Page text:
Dateline: Downtown

Dateline: Downtown

Dateline: Downtown

Dan Roche

Recently a buddy mentioned this cool restaurant in Lower Mills, Dorchester, “Common Ground”. All organic, nice people, their restaurant is made out of whole trees! What’s not to like?

Well, I said, for one thing, it’s run by a religious cult, Twelve Tribes. As a cult enthusiast, I’d done my homework. A communalist, millenarian Christian sect, Twelve Tribes are industrious and seem honest. Not a threat to go Waco. The thing is, they beat “their” wives and children as a doctrinal matter. And they’ve been booted from England’s Reading rock festival for distributing anti-Semitic literature. They’re known to wander onto campus here at UMass.

Cults are a presence at colleges nationwide. If someone told you “Don’t join a cult”, you’d scoff, right? You’re too savvy, too street-smart. Suckers join cults. You’re no sucker.

Well, neither is my friend. She’s smart. But who knows; she could have been a step or two away from joining. I’m sure reading this she rolls her eyes, but cults hook you with the interesting and attractive. You don’t know you’re dealing with people who have designs on your mind-but soon they’re feeding you answers that make sense (saving the more outré ideas for later). The pitch is already working on you.

I didn’t think I was a sucker either, but I was-for a day or so. The first time I visited the UMass Boston campus was with a cult. Lemme tell ya a story.

My cult was not religious, but political: the Eastern Service Workers Association, also known as the National Federation of Labor, also known as the Order of Lenin. Real life, no fooling Kom-Yoo-Nists, execute-counter-revolutionaries-for-the-Dictatorship-of-the-Proletariat style.

They didn’t tell me that outright. When I got shanghaied it was by “Drew”, a well-spoken, Kenny Rogers-looking man I met on Newbury Street. He was handing out flyers. “Help the Poorest Paid Workers in Boston,” they said. Drew told me that his group pooled money and resources to help the suffering meet the necessities of life. Why don’t you come down to our office, he asks?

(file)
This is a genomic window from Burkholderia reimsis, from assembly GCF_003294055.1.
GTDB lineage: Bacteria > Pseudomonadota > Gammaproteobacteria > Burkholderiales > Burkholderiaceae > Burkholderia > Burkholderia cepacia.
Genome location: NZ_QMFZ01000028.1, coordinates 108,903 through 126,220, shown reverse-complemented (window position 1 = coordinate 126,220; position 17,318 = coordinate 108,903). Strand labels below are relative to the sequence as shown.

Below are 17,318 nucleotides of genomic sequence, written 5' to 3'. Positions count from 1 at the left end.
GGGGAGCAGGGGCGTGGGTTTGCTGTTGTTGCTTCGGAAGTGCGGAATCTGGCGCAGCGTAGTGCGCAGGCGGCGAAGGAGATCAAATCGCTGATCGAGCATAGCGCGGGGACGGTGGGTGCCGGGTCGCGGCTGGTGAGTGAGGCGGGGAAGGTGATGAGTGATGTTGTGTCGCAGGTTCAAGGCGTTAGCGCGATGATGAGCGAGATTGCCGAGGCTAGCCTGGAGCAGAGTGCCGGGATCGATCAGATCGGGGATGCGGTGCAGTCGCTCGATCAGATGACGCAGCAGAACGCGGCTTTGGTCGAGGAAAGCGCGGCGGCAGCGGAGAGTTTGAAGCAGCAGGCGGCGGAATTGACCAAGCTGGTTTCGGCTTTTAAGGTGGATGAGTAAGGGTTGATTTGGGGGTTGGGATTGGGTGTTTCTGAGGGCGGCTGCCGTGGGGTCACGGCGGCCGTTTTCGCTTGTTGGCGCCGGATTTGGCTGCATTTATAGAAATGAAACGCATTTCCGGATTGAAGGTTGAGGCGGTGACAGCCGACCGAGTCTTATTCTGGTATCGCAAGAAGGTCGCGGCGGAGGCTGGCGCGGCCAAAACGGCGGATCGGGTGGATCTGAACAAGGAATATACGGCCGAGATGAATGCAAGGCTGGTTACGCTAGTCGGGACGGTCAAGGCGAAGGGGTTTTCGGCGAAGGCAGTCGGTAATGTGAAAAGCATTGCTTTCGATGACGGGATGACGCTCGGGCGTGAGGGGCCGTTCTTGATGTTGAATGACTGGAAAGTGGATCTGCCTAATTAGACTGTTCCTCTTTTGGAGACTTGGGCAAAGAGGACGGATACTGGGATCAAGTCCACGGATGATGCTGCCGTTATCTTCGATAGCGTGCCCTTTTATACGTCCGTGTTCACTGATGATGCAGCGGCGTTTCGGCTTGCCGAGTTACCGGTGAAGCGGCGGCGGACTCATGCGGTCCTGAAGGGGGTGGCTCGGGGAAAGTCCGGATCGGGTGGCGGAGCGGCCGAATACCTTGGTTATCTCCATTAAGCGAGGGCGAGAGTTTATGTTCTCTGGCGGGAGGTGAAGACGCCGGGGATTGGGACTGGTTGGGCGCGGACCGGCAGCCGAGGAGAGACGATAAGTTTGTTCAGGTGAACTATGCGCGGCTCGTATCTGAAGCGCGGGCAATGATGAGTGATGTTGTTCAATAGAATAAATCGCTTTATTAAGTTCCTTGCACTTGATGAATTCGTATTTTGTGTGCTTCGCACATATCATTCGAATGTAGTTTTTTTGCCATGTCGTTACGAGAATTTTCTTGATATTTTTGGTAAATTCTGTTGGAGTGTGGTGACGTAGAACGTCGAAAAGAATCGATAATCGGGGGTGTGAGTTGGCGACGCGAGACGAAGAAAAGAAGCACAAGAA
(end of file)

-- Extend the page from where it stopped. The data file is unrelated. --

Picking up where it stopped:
Sure, sounds good. I was out of work and had nothing but time-why not?

“Great”, Drew said.

I went in for “training”. They had posters of Sojourner Truth and Liz Gurley Flynn in their little left-wing waiting room. A small woman who looked like Morey Amsterdam gave me the run down on who they supposedly were and what they supposedly did.

Allegedly they solicited food from the poor to pool it for the use of the poor, but they really just consumed it themselves. Same with clothes. I observed them doing this, and they gave me a not-quite convincing explanation. Something besides the casserole smelled fishy.

The next day I was sent into the “field”. I was to help “canvass”, i.e. distribute propaganda and collect information. I was to get X amount of signatures, addresses, and phone numbers and report back to Drew, who was now my “director”, every half-hour. Precisely. Not a second before or after. Very specific.

The next day Drew drove me to UMass. I had (and have) a lot of friends who go here, and I must have seen every one as I busily embarrassed myself as the something-somthing vanguard of the ESWA something-or-other. It made for awkward conversations the next time I saw these people- “What happened to that group you were with, Dan? Why did they want my name, address, and phone number?”